Alexander supply similar modifications for the Ten, at the same cost, and claim a maximum speed of 82 m.p.h. in this case. The popularity of both these small Standards is evident if you count them on the road, and owners who seek greater performance without incurring the wrath of the manufacturer (or whose wives want to embellish the car with extras) should telephone Haddenharn 345/6 for full details. They can also fit the Gefarator attachment for £4 4s. plus fitting charge.
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When we called at Lockhart’s Service Depot at Dunstable to take over their Peugeot 203 demonstrator for test we found there a pleasing assortment of unusual motor cars. Frank Lockhart is well known for his interest in vintage small cars and, although he has disposed of his flat-twin Rover Eight with which he won the last V.S.C.C. Light Car Trial and is converting his 1923 Baby Peugeot into a vintage sprint special, he has acquired a 1926 6.4-h.p. Peugeot 172R fabric-bodied four-seater in order to remain faithful to a marque for which he is an enthusiastic agent.
The “Special,” composed of vintage components, consists of the 1923 Peugeot chassis with its wide side members, transverse front and ¼-elliptic back springs, across which is installed a 1929 990-c.c. air-cooled V-twin o.h.v. J.A.P. engine, hidden beneath the original bonnet and radiator shell. This engine is mated to a gearbox from an old F.N. motor-cycle and from this emerges a transverse shaft carrying the sprocket of the long primary chain which drives to a countershaft, from whence another chain takes the drive to a Raleigh back axle. Lockhart points out that he had no compunction in thus converting his Peugeot because the two-seater body was non-original anyway, but he has used vintage components as far as possible throughout. Such replica vintage sprint cars, or in this case road-car [Or Early Morning Special! — Ed.) are great fun, and next year the V.S.C.C. really should organise a straight-course speed trial in the tradition of the gay ‘twenties, confining entries to pre-1931 cars and perhaps insisting that spectators only be admitted if driving also true vintage cars. What about it, Mr. Carson? If announced for late next summer no doubt others would build cars to compete against Nigel Arnold-Forster’s Anzani-G.N., Winder’s Humber Special, Grice’s G.N., Thirlby’s G.N.-J.A.P., the Caesar-Special, etc.
In a different category was Dr. G. E. Pinkerton’s ex-Page Cadillac-H.W.M., which has two twin-choke Rochester carburetters to its 5.4-litre V8 engine, a C-type Jaguar gearbox, and pulls easily in top on a 3.3 to 1 rear axle, besides displaying extraordinary step-off and speed. Beside it was the same enthusiast’s Cadillac-Allard. Before we left Lockhart’s partner, Arthur Rusling, took us out and let us drive a Peugeot 403, which is a more urgeful and roomy version of the 203, having a 1½-litre instead of a 1¼-litre engine. It has square rather than the tapering lines of the 203 and a crash-pad is fitted along the dash. Besides being Peugeot agents these two enthusiasts handle VW and Messerschmidt, the latter not unexpected in view of Lockhart’s liking for unusual and effective small vehicles.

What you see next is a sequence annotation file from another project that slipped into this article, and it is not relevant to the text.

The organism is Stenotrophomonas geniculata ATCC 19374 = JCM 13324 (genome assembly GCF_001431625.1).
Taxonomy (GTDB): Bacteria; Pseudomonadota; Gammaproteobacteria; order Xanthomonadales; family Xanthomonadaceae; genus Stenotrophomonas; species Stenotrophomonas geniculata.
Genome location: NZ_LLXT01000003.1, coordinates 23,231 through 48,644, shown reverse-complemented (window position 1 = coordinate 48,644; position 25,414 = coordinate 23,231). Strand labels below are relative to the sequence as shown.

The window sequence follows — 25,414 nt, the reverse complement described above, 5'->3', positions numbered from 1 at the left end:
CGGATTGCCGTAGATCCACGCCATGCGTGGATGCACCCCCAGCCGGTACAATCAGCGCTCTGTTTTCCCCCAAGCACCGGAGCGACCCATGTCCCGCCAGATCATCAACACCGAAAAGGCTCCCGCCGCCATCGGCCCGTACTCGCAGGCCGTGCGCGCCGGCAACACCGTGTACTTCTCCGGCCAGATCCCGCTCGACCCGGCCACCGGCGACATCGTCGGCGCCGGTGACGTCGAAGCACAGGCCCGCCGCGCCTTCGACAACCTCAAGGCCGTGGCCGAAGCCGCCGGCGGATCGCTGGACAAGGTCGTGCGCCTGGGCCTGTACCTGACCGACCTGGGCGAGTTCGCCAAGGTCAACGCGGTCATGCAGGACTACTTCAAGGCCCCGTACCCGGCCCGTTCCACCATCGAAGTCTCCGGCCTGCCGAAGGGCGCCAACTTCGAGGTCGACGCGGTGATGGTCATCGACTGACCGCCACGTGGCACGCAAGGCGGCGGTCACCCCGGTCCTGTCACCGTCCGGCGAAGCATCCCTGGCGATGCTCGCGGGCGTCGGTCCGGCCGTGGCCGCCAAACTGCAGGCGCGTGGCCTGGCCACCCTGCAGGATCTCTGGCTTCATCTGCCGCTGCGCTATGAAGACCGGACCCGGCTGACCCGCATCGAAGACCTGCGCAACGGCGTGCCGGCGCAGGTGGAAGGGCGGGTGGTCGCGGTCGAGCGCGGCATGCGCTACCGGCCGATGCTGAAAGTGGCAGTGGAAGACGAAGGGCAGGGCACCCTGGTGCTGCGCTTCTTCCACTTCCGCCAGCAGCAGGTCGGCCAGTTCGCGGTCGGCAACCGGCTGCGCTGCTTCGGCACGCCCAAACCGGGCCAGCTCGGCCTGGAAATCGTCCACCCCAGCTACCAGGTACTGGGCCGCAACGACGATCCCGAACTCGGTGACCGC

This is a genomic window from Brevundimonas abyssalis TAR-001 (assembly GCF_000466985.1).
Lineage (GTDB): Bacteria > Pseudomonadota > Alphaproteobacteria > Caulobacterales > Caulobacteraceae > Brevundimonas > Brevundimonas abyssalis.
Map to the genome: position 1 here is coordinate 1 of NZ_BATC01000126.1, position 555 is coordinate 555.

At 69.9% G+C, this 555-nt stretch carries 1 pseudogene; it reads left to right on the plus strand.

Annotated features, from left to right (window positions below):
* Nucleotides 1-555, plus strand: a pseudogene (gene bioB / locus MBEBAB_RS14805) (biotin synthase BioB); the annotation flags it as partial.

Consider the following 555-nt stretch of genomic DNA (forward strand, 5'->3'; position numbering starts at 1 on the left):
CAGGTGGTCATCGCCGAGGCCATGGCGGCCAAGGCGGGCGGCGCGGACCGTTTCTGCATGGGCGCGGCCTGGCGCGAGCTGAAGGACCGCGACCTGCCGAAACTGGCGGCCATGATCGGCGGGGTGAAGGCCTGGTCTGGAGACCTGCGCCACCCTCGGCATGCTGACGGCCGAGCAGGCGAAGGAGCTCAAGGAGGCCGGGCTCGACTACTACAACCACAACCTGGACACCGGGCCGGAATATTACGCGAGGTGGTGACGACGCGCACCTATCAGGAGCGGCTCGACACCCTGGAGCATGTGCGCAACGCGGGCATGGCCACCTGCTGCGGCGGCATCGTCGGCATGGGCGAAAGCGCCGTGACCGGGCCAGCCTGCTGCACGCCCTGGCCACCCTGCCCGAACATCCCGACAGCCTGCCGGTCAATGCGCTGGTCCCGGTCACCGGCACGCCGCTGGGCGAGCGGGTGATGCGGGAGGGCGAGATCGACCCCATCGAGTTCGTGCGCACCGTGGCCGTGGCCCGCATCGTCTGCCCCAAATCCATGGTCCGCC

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What The Say
Of the A30 : “This is the car that can shrug off traffic — and average a mile a minute on the open road.” — An advertisement of the Austin Motor Company Limited in Reader’s Digest.
Of Ford Spares ” . . . the telephone is one of the means by which they ensure that your future needs will be met — from a fleet of new cars, trucks or tractors to a tiny spare part for a veteran model.” — An advertisement of the Ford Motor Company Limited in Punch.
Of the VW: ” . . . the Volkswagen represents an extremely shrewdly planned balance of just those things which an immense number of people require in the present-day world . . . If we are to understand the VW success in North America we should also recognise that allied to the superficial simplicity of the car is a first-class basic design, excellent detail finish throughout, and a service organisation which maintains the highest standard wherever the car is sold.” — An editorial in the Motor. “There has been a disposition to pooh-pooh the Volkswagen as a rough little product that has achieved an ephemeral popularity because of its curiosity value. Not a bit of it the VW is as significant as Henry Ford’s model-T and Herbert Austin’s Seven.” — The Autocar.
Of the new M.G. EX182 : “On this particular car, waves of heat (it was uninsulated) and a strong smell of Castrol R beat up from the engine and drove out the cool morning airs . . .” — “The Scribe” in the Autocar.